[ WATER RECYCLING SYSTEM | SEPARATION ]
The aim of the water recycling is to remove the unwanted ingredients from the water and restore the natural water quality. In order to achieve the highest possible quality of the water, I take a physical separation of the systems bath, kitchen and access to drinking water. Each system brings different substances into the water and in turn requires a different quality water inlet and thus treatment.
Drinking water quality is the highest requirement and should therefore organise with less risk. The generation of drinking water takes place outside of the water recycling system and is connected with the extraction of rain and remineralisation. Rainwater is produced by natural evaporation and subsequent condensation, such as artificially produced distilled water, and is therefore less polluted with possible pollutants. The water obtained by rain is cleaned and tested with various filters and can be used in the kitchen with good quality.
The water in the WATER AREA from the shower and the washing (laundry and sink) is cleaned in the water recycling system and is available after filtering as shower water again. Depending on which substances are introduced into the water as washing-active substances as well as dirt and pollutants (when washing laundry), the water is contaminated. The degree of stress affects recycling, especially in the duration of the treatment and the result. The better the washing-active substances are biodegradable the faster and better the system can work.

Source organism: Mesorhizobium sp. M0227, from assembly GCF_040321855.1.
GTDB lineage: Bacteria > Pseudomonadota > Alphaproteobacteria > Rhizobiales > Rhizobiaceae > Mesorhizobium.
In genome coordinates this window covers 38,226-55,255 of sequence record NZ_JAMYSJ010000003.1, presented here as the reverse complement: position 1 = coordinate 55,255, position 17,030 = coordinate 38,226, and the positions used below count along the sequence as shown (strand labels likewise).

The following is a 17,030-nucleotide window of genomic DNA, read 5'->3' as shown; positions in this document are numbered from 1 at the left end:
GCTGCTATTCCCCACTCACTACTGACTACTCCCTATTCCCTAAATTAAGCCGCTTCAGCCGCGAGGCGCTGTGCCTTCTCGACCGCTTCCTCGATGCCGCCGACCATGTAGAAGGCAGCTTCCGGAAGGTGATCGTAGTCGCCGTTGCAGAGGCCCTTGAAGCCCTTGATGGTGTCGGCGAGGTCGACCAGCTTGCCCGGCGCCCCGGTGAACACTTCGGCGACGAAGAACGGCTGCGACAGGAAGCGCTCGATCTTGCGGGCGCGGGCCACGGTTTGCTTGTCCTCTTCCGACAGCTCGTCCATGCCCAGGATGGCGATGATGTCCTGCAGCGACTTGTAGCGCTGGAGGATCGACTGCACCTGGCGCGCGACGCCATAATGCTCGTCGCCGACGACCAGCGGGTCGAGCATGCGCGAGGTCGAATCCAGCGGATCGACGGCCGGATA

By limiting the filters to the targets mentioned in the focus, the system will not be able to remove all pollutants from the water. In this context, only a holistic changeover of all systems makes sense. This means that the tiny house’s household has to be switched to the use of sustainable materials and substances, so that the water recycling system can also work qualitatively well.
For the wastewater from the kitchen is the using of a prefilter and separator necessary to separate food leftovers as well as fats and oils. Contaminants in wastewater are in dissolved and unsolved form as well as organic compounds (fats, proteins, carbohydrates) which result in an (anthropogenic) increase in nutrient content, especially nitrogen and phosphorus, and thus Eutrophication.